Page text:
Because the parties recognized that the work needed to be completed before the plaintiff could secure a building permit and a certificate of occupancy, the escrow agreement provided for a procedure by which the plaintiff could contract with a third party to complete the work and seek reimbursement from Alter out of the escrow funds if the defendant failed to complete the work in a timely manner. Pursuant to this procedure, the plaintiff was to give written notice to the defendant that the plaintiffs construction project required that the work be completed within a reasonable time. If the defendant subsequently failed to complete the work within thirty days, the plaintiff was then authorized to contract for the completion of the work, and, "upon submission of an invoice or contract for performance from a third party contractor, [Alter] shall advance the funds from the escrow agreement to satisfy the invoice or contract provisions."

         Upon the closing of the transaction, Watson took title to the property in the name of the plaintiff and began developing the property. Between the time of closing and the completion of the plaintiffs house, no additional paving of the common driveway was done. Watson was told by the town, however, that in order to obtain a certificate of occupancy, the paved portion of the common driveway needed to be extended to the entrance of the plaintiffs property. Consequently, in 2008, Watson contracted with a third party to pave this portion of the common driveway at a cost of $4914, which Watson paid. The remainder of the driveway, however, remained a dirt road. Watson also paid $530.70 to Megson & Heagle Civil Engineers & Land Surveyors, LLC (Megson & Heagle), to satisfy an unpaid bill incurred by Daniel Zak, an agent for the defendant, in connection with the preparation of a Connecticut Light and Power Company easement map (easement map) for the common driveway.[5]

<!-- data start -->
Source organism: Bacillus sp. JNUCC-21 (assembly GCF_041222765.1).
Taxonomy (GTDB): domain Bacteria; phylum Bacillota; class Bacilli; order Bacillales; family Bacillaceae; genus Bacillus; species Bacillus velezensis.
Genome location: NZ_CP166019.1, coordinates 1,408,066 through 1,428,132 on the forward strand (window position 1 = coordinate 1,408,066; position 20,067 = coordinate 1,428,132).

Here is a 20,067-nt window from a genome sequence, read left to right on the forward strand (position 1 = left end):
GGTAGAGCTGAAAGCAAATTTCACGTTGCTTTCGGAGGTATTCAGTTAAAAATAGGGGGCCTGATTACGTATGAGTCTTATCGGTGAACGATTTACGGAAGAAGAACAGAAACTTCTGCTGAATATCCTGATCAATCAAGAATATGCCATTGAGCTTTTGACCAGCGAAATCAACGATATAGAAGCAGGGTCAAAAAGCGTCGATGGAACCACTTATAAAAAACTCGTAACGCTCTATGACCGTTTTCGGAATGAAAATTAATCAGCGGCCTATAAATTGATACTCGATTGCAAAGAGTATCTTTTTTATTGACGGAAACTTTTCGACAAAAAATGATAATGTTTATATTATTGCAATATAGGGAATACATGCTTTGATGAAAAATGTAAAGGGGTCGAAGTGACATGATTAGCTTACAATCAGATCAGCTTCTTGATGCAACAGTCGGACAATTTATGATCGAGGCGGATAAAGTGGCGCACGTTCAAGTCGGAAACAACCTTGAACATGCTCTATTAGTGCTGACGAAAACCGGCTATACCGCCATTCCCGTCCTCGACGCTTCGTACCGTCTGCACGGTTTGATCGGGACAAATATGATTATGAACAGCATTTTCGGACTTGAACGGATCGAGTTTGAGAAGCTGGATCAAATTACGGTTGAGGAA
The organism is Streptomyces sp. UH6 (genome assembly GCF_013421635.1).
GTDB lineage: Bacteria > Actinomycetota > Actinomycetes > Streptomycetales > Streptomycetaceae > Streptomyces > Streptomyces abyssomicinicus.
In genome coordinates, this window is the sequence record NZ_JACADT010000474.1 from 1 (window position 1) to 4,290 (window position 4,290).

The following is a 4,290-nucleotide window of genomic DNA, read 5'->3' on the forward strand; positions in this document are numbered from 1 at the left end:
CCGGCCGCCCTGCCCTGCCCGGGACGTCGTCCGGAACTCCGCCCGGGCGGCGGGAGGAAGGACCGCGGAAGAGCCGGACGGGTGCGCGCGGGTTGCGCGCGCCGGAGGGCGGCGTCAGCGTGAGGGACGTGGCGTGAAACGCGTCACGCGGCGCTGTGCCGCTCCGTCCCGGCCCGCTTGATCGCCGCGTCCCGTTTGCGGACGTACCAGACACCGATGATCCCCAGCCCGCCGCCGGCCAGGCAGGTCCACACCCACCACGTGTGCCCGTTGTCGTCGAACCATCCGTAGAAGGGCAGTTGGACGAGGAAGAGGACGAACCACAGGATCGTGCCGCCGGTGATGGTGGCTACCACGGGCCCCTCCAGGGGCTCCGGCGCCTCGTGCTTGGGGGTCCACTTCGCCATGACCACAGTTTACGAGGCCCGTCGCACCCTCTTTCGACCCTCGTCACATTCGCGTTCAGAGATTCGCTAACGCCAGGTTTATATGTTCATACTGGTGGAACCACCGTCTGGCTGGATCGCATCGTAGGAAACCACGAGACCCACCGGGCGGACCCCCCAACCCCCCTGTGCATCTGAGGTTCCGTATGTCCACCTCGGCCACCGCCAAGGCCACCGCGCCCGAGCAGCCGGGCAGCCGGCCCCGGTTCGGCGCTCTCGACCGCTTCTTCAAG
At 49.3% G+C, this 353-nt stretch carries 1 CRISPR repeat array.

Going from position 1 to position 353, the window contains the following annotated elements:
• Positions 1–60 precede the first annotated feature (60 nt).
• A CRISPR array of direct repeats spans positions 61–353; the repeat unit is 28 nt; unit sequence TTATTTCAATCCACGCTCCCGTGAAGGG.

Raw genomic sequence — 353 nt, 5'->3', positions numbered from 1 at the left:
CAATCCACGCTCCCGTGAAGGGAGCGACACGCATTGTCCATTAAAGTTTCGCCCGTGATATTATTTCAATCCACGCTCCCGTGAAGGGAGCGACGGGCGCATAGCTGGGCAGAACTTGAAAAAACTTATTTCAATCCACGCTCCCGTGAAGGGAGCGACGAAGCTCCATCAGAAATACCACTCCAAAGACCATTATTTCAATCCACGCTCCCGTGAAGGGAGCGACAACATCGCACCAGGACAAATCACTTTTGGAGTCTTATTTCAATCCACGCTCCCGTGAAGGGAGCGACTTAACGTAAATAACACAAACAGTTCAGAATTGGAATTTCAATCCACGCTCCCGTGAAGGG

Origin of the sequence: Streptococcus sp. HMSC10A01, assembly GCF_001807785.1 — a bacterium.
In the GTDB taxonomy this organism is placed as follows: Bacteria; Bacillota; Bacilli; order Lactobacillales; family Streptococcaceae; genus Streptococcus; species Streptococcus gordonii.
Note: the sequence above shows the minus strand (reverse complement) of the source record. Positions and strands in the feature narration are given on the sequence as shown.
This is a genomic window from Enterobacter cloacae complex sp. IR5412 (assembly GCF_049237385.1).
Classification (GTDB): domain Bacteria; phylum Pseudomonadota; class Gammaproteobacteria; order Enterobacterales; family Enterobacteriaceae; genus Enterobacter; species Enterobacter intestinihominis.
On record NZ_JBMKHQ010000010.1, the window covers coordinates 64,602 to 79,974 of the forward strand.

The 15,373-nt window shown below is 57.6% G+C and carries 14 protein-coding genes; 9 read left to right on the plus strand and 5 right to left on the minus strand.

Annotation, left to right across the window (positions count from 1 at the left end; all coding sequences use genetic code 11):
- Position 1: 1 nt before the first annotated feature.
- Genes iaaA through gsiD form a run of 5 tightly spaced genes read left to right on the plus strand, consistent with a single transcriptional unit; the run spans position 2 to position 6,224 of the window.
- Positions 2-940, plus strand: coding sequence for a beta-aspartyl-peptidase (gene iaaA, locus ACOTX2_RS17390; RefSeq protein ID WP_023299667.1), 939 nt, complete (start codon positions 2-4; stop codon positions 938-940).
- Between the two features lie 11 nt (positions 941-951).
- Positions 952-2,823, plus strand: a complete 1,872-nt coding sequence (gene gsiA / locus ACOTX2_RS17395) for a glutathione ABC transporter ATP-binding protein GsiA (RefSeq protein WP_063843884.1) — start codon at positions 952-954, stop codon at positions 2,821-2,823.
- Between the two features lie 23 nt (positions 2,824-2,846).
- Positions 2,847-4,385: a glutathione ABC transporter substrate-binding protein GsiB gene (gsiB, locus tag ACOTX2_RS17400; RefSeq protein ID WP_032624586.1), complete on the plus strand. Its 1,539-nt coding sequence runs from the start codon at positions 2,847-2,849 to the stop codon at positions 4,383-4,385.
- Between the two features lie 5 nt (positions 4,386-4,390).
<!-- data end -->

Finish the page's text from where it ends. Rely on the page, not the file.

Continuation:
Between 2008 and 2011, no additional paving was done on any portion of the common driveway. In September, 2011, Zak notified Alter that the defendant intended to complete all of the remaining work required under the escrow agreement. The defendant, thereafter, engaged R & J Paving, LLC (R & J Paving), to pave the final portion of the common driveway, from the entrance of the plaintiffs property to the entrances to lots 3 and 4. The defendant did not, however, have a second, final layer of pavement installed, which Watson believed was required under the escrow agreement. Upon receipt from Zak of the paving invoice, Alter released $9000 to R & J Paving and divided the remainder of the escrow funds between Zak and Leonard Bourbeau, a member of the defendant. The plaintiff was never reimbursed for the costs it expended in extending the common driveway to the entrance to its property and settling the invoice for the easement map. The plaintiff, however, had not submitted invoices for these expenditures to Alter as required under the escrow agreement.

         The plaintiff commenced the present action in March, 2013. In count two of the operative, revised complaint- the only count at issue in this appeal[6]-the plaintiff alleged, inter alia, that the defendant breached the escrow agreement by improperly seeking the release of escrow funds.[7] The plaintiff further alleged that, as a result, it sustained damages, including the costs to complete the work that the defendant had failed to perform.[8] The matter was tried to the court on September 20 and 22, 2016.

         At trial, the plaintiff appeared to abandon its claim that the defendant improperly sought the release of the escrow funds. The plaintiff, instead, proceeded under a theory that the defendant breached the escrow agreement by failing to install a second, final layer of pavement over the common driveway.[9] The principal issue at trial was whether the defendant's obligation under the agreement to install a "final course of bituminous pavement" was intended to require the defendant to apply two layers of pavement. On this issue the parties presented contradictory evidence.

         In its case-in-chief, the plaintiff presented parol evidence that, according to the plaintiff, tended to show that the parties had intended that the defendant be required to install two layers of pavement. Specifically, the plaintiff elicited the testimony of Watson, who testified that, prior to entering into the purchase agreement for lot 1, he and Zak had discussed the issue of the completion of the common driveway, and Zak had represented that there would be a "first paving and a second paving." Watson testified that he understood Zak's comments to mean that there would first be an "initial layer" of pavement sufficient for use during the construction of houses in the subdivision and ...